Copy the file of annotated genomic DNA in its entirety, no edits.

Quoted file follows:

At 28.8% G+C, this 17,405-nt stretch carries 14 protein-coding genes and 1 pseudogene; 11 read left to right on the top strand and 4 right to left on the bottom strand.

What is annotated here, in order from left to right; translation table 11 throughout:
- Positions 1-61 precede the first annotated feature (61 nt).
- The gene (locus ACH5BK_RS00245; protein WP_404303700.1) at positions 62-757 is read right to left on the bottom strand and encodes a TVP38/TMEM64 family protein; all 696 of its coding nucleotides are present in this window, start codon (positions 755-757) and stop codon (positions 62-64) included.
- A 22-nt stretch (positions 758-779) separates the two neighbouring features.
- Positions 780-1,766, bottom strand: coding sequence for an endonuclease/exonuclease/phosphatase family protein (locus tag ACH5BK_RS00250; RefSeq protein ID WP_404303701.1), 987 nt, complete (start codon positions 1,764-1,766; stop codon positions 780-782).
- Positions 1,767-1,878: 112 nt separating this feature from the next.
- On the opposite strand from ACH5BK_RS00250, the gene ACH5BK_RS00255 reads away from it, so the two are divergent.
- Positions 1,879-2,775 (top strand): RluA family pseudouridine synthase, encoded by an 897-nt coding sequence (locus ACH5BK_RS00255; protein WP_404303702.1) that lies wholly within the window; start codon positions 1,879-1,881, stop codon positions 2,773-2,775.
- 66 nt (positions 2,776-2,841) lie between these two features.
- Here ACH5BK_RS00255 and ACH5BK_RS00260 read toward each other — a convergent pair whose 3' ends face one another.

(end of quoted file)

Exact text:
At 28.8% G+C, this 17,405-nt stretch carries 14 protein-coding genes and 1 pseudogene; 11 read left to right on the top strand and 4 right to left on the bottom strand.

What is annotated here, in order from left to right; translation table 11 throughout:
- Positions 1-61 precede the first annotated feature (61 nt).
- The gene (locus ACH5BK_RS00245; protein WP_404303700.1) at positions 62-757 is read right to left on the bottom strand and encodes a TVP38/TMEM64 family protein; all 696 of its coding nucleotides are present in this window, start codon (positions 755-757) and stop codon (positions 62-64) included.
- A 22-nt stretch (positions 758-779) separates the two neighbouring features.
- Positions 780-1,766, bottom strand: coding sequence for an endonuclease/exonuclease/phosphatase family protein (locus tag ACH5BK_RS00250; RefSeq protein ID WP_404303701.1), 987 nt, complete (start codon positions 1,764-1,766; stop codon positions 780-782).
- Positions 1,767-1,878: 112 nt separating this feature from the next.
- On the opposite strand from ACH5BK_RS00250, the gene ACH5BK_RS00255 reads away from it, so the two are divergent.
- Positions 1,879-2,775 (top strand): RluA family pseudouridine synthase, encoded by an 897-nt coding sequence (locus ACH5BK_RS00255; protein WP_404303702.1) that lies wholly within the window; start codon positions 1,879-1,881, stop codon positions 2,773-2,775.
- 66 nt (positions 2,776-2,841) lie between these two features.
- Here ACH5BK_RS00255 and ACH5BK_RS00260 read toward each other — a convergent pair whose 3' ends face one another.